Music Reviews

Franz Ferdinand Tonight

(Domino) Rating - 7/10
Franz Ferdinand needed a change. The Glasgow collective’s debut record glowed with energy thanks to the band’s electric mix of angular guitar jabs and lead singer Alex Kapranos’ devilish vocals. But with You Could Have It So Much Better, the light dimmed. The group failed to expand its sound enough to distinguish the record from its predecessor, and despite their best efforts, a band can’t go forever thriving on energy alone. Many describe Franz Ferdinand as an art rock band, but for the longest time, I simply didn’t hear it; to me, they’ve always played rather straightforward rock (with caveats, of course), which can be fine, unless you’re a band capable of more. And at times, we’ve seen those flashes of brilliance, but they are just flashing lights nonetheless. 

For Tonight, the band made a conscious effort to depart from its previous work, and, when they’re on, the move is a masterstroke. By hiding the signature guitars in a cloud of synths and keyboards, experimenting with club beats and electronica, and turning evermore sinister in both style and substance, Franz Ferdinand has transformed itself into something that, at times, sounds nothing like the band that produced pop hits like Take Me Out and This Fire

The album is dark and threatening, dripping with back-alley gloom and urban underbelly grime. To open the album, Kapranos coos like a siren leading us astray on Ulysses, whispering “Come on, let’s get high” before the track erupts into an irresistibly danceable club pop track drenched with waves of uber-heavy synths. The song projects on its listener a feeling of dirty, sinful shame – seemingly the perfect opening to a concept album that follows one long night’s chain of debauchery. In fact, Ulysses may be the most well-rounded, focused, and catchy track Franz Ferdinand has ever released. The concept is nailed on Dream Again, in which creepy organ drones and heavy bass place Kapranos as the phantom of the rock opera. In a seemingly sick and twisted way, the floating vocals shaping out a heart-warming “I live to dream again” chorus make an otherwise dark, creaking track lovely, forcing us to evaluate our own dreams and nightmares.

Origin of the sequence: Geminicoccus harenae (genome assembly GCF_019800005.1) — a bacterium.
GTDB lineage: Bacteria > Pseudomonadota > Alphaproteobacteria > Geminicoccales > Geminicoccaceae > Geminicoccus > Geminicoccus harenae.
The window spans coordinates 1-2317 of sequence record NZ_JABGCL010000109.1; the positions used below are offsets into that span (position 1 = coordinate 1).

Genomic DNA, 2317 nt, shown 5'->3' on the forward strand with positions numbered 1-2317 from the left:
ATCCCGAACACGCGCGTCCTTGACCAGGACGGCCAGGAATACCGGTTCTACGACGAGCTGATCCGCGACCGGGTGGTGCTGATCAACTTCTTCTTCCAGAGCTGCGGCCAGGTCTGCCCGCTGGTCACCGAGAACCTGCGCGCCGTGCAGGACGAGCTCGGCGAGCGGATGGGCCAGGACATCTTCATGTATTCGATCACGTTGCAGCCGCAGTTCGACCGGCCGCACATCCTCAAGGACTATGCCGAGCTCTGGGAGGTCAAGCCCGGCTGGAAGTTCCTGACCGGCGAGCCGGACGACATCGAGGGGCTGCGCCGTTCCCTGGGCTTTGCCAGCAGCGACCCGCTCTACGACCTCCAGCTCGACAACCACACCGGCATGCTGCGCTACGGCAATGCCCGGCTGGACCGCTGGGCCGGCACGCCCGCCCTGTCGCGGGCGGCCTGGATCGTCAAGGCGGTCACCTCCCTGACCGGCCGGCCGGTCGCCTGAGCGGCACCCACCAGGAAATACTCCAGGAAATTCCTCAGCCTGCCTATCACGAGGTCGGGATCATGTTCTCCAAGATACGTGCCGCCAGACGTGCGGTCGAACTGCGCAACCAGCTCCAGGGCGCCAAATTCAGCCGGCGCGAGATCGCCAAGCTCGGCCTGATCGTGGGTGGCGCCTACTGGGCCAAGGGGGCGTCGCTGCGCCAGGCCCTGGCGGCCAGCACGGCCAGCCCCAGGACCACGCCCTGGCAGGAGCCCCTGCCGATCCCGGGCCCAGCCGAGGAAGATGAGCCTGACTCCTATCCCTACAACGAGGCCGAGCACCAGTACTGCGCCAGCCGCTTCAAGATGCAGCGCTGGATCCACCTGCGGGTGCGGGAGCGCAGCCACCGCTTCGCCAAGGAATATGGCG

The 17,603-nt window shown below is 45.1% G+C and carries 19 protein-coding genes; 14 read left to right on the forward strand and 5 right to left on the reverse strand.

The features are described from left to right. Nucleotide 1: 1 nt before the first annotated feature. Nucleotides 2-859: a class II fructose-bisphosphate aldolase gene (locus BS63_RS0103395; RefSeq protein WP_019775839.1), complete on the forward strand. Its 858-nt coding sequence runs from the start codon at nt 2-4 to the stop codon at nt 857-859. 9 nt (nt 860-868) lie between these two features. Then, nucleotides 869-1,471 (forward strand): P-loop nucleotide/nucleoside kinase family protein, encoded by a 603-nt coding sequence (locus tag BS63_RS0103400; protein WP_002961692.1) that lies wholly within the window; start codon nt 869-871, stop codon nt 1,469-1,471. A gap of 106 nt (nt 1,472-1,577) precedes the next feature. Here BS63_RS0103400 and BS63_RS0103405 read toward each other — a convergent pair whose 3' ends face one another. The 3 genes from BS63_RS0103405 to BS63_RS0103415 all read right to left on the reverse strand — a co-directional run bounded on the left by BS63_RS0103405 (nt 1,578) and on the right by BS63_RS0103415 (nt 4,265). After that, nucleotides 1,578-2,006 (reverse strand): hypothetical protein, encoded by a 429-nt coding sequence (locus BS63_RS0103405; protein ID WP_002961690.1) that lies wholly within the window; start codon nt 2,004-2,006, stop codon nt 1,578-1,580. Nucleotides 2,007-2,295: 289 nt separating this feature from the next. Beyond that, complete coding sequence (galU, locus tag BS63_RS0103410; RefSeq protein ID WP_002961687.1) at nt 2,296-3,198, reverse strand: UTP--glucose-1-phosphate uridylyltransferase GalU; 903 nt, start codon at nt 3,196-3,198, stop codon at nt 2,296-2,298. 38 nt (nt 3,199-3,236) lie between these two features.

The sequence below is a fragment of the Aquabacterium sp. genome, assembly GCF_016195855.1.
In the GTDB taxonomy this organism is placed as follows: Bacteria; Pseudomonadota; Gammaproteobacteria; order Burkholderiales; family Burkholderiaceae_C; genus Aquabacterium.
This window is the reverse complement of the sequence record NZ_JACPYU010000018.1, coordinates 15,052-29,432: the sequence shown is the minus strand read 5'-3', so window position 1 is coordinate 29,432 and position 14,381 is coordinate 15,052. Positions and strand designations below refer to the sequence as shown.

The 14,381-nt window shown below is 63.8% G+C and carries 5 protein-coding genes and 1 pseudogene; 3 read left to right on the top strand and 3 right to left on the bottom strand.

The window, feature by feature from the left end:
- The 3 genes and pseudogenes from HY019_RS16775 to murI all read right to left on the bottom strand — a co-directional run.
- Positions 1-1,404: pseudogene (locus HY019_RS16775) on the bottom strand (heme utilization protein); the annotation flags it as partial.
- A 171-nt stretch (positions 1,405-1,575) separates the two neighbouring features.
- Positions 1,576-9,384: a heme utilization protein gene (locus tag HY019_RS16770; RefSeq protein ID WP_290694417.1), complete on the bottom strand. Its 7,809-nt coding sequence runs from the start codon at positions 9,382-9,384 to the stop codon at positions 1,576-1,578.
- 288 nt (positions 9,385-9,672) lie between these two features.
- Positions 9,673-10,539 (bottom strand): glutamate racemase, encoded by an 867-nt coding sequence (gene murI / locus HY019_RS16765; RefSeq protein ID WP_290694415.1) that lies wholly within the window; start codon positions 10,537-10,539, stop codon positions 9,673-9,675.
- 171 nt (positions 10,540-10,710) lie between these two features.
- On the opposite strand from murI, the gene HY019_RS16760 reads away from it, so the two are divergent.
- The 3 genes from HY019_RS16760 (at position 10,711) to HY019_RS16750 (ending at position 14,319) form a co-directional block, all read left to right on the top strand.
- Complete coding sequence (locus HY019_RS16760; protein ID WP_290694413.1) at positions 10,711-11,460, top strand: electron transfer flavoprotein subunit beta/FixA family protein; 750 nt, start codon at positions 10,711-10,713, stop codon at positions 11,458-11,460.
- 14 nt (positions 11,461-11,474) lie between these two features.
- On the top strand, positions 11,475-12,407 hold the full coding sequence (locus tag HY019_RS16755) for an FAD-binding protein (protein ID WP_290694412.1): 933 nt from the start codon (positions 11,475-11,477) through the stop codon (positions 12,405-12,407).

But despite the record’s powerful opening and thematic successes, the proceeding tracks are exceedingly disparate, oscillating between flat pop tunes and overly experimental concept pieces, songs feeling out of place at every turn. Lucid Dreams breaks down to a single heavy, dark, sinister synth line that will make your head swim, but an 8-minute foray into faux-Floyd feedback doesn’t fit in an album with Bite Hard, a McCartney-esque pop ditty, or Katherine Kiss Me, the acoustic closer seemingly playing off sweet Taming of the Shrew/Kiss Me Kate literary tradition. 

The album is a scattershot. The individual tracks stand as some of the best the band has ever recorded, but for a concept album to be successful, they need to work together. At times, the record is right on the mark, hitting the perfect balance between energetic pop prowess and art rock experimentalism, finding an expanse on the bands former formula that suggests a brighter future. But whether the album is the triumph it believes itself to be is questionable. 

Does Tonight satisfy what we were all hoping for after three years between albums, along with the lofty expectations that are by definition bound to accompany a concept album/rock opera? Probably not. But, is it better than You Could Have It So Much Better? Definitely, if not only for the points on the record where Kapranos and company get it oh so right.